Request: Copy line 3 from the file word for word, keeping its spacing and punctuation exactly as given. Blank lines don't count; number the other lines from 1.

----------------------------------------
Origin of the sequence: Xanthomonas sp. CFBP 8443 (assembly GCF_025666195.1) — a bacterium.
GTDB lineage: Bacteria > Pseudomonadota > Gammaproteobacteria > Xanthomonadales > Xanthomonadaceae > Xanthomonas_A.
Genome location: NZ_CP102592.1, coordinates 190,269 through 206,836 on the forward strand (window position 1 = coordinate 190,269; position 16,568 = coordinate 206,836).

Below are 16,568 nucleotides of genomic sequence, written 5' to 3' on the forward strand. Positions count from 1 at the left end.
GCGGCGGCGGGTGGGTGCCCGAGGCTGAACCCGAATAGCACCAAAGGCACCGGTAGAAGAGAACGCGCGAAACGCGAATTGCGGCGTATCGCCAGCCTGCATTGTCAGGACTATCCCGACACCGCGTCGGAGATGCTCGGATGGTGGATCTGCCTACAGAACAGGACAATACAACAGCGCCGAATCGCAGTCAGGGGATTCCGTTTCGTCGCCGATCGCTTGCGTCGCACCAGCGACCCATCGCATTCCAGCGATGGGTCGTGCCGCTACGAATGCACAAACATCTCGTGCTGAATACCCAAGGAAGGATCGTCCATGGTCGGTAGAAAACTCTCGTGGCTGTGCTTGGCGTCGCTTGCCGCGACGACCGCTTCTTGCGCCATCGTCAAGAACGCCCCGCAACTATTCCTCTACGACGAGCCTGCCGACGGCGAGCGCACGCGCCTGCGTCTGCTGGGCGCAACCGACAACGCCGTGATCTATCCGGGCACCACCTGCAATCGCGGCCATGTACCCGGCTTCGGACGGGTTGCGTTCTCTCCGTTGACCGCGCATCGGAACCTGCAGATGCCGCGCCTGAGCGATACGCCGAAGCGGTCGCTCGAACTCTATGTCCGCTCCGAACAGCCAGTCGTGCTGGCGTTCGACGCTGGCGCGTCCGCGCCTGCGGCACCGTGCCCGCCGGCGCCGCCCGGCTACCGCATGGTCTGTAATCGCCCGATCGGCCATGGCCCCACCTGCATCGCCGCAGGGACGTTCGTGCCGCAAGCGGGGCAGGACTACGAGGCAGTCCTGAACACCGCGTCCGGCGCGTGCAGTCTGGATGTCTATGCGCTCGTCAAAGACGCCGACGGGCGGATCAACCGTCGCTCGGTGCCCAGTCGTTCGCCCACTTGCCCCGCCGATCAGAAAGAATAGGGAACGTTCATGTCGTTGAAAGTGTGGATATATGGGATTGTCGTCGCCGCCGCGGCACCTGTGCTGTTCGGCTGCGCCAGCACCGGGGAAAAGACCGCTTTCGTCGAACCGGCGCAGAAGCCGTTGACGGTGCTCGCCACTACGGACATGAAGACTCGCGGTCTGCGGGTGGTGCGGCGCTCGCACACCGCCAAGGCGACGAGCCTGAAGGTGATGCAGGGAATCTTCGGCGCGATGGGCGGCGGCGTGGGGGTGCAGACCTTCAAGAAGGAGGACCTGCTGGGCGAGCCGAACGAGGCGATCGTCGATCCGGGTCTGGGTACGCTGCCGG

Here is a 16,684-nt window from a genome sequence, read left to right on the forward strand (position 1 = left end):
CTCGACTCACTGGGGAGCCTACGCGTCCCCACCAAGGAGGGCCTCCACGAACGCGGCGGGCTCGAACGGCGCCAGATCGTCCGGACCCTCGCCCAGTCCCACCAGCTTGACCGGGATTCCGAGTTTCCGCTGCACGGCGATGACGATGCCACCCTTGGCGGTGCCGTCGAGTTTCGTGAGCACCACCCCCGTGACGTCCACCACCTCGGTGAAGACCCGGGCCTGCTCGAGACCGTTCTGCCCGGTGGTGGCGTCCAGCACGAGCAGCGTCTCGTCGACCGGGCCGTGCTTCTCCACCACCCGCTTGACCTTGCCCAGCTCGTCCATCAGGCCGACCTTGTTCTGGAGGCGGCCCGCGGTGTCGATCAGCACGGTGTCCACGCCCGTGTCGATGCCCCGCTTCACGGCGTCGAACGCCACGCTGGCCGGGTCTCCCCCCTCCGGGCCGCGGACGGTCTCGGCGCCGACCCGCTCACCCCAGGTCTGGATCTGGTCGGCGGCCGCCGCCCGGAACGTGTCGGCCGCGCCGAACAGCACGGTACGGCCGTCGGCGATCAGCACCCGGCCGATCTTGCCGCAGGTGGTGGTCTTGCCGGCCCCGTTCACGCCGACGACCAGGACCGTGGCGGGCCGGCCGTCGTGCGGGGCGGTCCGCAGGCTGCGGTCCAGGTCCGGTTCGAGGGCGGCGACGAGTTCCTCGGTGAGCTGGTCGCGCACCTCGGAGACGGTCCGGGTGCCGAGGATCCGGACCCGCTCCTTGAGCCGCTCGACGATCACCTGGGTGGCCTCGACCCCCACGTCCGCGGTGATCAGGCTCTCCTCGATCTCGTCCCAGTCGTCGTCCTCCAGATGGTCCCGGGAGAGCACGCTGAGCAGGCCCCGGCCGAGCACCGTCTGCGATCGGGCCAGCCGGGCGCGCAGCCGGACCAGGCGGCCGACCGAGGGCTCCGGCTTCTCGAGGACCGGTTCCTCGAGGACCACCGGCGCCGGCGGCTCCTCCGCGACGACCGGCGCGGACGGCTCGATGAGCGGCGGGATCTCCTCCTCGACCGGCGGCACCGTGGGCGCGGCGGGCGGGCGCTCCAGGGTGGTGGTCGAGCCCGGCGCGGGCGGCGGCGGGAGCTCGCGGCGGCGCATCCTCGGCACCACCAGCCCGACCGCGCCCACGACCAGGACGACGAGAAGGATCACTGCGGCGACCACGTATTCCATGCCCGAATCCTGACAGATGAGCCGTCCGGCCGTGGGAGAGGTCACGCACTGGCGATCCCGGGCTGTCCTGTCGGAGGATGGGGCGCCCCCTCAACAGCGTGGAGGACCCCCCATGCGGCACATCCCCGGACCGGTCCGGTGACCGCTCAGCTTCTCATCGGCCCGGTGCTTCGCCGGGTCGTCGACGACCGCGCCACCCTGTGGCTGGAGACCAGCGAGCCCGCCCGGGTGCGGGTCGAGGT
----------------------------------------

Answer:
Genome location: NZ_CP102592.1, coordinates 190,269 through 206,836 on the forward strand (window position 1 = coordinate 190,269; position 16,568 = coordinate 206,836).